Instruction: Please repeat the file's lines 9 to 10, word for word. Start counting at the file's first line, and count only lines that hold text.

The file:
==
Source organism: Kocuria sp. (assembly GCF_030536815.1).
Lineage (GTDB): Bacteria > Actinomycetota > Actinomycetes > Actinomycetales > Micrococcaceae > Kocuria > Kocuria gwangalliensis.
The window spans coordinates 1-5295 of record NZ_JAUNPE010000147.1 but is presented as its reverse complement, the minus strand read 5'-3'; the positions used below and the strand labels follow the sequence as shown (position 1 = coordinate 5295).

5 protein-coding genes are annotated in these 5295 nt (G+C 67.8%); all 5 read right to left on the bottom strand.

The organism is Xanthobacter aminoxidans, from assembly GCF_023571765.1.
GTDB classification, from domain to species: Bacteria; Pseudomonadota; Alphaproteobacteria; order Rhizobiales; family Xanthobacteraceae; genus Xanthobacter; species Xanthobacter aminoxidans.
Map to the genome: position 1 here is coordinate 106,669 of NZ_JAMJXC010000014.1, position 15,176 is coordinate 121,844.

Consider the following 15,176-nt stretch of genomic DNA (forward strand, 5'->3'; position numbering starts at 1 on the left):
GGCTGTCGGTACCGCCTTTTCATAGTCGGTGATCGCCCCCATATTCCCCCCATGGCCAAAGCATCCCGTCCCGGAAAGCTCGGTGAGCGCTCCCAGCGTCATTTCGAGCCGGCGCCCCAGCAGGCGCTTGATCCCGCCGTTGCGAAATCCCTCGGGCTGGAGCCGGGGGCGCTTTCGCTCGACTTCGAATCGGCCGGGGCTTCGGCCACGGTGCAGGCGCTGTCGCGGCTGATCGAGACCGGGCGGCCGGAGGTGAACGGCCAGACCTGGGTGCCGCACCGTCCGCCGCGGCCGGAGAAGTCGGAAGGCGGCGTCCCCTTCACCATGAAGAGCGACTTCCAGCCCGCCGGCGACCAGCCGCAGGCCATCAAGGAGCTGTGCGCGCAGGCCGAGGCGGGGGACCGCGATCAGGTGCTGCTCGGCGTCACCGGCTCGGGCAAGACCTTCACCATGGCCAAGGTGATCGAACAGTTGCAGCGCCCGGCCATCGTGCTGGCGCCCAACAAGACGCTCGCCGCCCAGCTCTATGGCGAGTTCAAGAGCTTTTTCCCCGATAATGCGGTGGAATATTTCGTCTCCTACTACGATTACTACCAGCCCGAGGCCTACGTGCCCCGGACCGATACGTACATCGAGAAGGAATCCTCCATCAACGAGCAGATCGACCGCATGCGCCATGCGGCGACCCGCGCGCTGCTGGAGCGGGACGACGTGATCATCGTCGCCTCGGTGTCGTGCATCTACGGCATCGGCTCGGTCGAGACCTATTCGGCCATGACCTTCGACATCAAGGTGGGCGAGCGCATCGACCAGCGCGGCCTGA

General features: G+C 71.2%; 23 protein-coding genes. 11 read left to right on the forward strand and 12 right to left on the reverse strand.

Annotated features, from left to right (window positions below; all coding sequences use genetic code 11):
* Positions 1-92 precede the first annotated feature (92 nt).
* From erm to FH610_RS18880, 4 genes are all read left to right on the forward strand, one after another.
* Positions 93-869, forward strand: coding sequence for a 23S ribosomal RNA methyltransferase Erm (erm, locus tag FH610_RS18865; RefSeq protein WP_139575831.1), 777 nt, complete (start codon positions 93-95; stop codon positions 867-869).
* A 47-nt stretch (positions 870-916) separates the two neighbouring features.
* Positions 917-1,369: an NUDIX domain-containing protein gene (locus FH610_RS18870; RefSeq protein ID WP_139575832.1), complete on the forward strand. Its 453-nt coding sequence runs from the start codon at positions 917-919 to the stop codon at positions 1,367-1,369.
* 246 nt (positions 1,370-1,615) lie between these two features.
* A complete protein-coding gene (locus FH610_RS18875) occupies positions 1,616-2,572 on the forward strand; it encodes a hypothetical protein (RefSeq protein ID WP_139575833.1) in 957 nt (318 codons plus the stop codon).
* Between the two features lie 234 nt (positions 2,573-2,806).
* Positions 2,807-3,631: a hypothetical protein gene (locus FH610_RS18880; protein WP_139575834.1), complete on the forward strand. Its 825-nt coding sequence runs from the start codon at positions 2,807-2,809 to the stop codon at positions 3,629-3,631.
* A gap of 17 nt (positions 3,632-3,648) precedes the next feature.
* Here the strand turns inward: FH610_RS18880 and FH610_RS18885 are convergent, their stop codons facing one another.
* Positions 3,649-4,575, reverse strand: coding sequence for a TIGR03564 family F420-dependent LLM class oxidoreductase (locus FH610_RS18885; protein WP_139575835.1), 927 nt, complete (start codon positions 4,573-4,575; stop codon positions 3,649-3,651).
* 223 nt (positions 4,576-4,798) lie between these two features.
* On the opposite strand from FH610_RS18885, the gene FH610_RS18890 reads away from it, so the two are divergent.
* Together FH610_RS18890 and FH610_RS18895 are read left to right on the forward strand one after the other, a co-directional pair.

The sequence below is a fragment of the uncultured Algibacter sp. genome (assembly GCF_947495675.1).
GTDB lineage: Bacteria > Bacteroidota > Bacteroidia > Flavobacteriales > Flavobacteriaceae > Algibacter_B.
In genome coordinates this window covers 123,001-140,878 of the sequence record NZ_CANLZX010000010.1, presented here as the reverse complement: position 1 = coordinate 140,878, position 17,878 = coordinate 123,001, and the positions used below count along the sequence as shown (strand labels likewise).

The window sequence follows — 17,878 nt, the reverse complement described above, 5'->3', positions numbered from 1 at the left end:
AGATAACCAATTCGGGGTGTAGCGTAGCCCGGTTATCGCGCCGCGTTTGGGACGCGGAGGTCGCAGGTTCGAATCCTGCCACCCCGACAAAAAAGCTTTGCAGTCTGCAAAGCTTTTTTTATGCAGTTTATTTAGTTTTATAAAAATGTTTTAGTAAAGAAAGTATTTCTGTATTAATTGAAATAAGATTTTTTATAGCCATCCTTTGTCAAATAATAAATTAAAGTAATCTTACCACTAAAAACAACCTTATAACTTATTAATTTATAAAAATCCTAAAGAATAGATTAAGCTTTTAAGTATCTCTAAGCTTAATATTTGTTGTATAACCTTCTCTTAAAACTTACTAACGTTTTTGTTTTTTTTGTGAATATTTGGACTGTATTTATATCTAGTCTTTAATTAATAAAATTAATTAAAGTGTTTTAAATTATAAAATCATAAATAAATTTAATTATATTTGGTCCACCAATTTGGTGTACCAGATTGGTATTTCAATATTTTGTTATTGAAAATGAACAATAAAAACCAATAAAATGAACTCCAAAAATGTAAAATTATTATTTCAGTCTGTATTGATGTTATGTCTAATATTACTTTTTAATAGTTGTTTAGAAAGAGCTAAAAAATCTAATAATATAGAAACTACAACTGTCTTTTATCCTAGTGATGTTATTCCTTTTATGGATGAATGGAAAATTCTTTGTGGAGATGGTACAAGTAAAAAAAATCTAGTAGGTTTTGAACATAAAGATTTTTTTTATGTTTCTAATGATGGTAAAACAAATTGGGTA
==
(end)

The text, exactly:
GGCTGTCGGTACCGCCTTTTCATAGTCGGTGATCGCCCCCATATTCCCCCCATGGCCAAAGCATCCCGTCCCGGAAAGCTCGGTGAGCGCTCCCAGCGTCATTTCGAGCCGGCGCCCCAGCAGGCGCTTGATCCCGCCGTTGCGAAATCCCTCGGGCTGGAGCCGGGGGCGCTTTCGCTCGACTTCGAATCGGCCGGGGCTTCGGCCACGGTGCAGGCGCTGTCGCGGCTGATCGAGACCGGGCGGCCGGAGGTGAACGGCCAGACCTGGGTGCCGCACCGTCCGCCGCGGCCGGAGAAGTCGGAAGGCGGCGTCCCCTTCACCATGAAGAGCGACTTCCAGCCCGCCGGCGACCAGCCGCAGGCCATCAAGGAGCTGTGCGCGCAGGCCGAGGCGGGGGACCGCGATCAGGTGCTGCTCGGCGTCACCGGCTCGGGCAAGACCTTCACCATGGCCAAGGTGATCGAACAGTTGCAGCGCCCGGCCATCGTGCTGGCGCCCAACAAGACGCTCGCCGCCCAGCTCTATGGCGAGTTCAAGAGCTTTTTCCCCGATAATGCGGTGGAATATTTCGTCTCCTACTACGATTACTACCAGCCCGAGGCCTACGTGCCCCGGACCGATACGTACATCGAGAAGGAATCCTCCATCAACGAGCAGATCGACCGCATGCGCCATGCGGCGACCCGCGCGCTGCTGGAGCGGGACGACGTGATCATCGTCGCCTCGGTGTCGTGCATCTACGGCATCGGCTCGGTCGAGACCTATTCGGCCATGACCTTCGACATCAAGGTGGGCGAGCGCATCGACCAGCGCGGCCTGA

General features: G+C 71.2%; 23 protein-coding genes. 11 read left to right on the forward strand and 12 right to left on the reverse strand.